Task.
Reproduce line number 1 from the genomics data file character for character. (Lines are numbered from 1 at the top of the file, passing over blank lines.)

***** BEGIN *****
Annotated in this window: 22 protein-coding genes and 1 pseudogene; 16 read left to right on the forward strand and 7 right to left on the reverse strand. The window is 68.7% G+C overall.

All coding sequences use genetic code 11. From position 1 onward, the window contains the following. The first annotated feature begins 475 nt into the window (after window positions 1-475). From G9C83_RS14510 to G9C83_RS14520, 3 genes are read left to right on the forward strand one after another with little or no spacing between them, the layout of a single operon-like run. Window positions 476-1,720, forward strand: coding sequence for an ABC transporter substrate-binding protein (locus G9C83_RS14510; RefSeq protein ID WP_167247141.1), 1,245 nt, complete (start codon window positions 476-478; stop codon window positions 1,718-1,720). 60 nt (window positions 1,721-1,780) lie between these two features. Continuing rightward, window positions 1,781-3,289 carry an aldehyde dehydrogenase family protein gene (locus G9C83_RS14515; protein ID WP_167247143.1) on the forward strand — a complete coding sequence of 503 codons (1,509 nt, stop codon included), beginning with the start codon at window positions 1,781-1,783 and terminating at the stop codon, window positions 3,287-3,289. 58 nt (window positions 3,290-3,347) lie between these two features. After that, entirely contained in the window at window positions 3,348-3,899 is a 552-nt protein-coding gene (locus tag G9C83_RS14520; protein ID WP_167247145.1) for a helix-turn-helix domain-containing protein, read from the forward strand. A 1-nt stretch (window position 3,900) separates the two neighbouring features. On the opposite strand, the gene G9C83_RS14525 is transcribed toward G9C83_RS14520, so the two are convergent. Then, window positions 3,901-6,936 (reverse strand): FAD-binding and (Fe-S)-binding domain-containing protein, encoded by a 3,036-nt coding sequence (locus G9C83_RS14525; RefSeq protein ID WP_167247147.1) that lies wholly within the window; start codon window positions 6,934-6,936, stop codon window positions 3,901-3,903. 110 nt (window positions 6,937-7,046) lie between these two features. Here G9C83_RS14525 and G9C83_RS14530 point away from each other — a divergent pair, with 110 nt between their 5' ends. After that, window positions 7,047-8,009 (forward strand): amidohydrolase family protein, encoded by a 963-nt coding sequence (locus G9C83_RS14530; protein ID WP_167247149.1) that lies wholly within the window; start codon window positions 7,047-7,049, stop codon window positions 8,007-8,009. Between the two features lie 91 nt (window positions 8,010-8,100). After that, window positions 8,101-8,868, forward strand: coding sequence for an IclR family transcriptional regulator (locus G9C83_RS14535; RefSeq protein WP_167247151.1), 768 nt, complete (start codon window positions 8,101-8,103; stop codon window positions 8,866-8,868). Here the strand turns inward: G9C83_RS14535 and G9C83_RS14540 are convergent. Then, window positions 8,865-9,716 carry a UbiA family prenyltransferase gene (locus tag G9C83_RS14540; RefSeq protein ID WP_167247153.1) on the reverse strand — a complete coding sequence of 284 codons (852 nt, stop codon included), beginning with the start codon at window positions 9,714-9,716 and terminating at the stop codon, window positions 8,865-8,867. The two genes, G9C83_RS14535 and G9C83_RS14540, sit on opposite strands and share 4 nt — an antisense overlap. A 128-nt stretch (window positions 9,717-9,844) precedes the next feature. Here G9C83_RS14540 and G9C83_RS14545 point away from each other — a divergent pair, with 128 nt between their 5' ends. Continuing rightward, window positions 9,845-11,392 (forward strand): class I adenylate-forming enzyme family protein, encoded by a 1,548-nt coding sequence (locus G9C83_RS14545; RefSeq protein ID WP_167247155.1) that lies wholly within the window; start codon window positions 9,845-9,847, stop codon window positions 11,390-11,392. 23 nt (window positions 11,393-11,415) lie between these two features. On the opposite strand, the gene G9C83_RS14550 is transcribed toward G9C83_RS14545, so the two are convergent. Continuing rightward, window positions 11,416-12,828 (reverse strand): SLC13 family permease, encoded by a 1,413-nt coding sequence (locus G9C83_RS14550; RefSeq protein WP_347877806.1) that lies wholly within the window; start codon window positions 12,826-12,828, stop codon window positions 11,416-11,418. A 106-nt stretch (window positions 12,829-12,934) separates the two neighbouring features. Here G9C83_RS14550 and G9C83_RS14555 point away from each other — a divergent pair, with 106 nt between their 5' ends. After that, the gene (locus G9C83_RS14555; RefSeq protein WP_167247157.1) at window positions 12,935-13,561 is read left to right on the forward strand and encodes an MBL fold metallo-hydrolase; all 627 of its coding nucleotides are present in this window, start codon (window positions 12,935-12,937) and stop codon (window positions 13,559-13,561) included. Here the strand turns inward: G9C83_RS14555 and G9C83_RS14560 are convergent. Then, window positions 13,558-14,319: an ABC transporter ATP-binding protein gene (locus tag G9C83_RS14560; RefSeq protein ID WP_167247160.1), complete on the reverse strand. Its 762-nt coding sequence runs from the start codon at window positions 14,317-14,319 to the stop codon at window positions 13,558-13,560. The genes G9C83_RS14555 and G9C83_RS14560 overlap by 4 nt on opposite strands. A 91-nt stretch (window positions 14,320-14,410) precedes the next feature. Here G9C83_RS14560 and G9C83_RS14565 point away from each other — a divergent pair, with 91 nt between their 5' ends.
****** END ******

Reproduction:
Annotated in this window: 22 protein-coding genes and 1 pseudogene; 16 read left to right on the forward strand and 7 right to left on the reverse strand. The window is 68.7% G+C overall.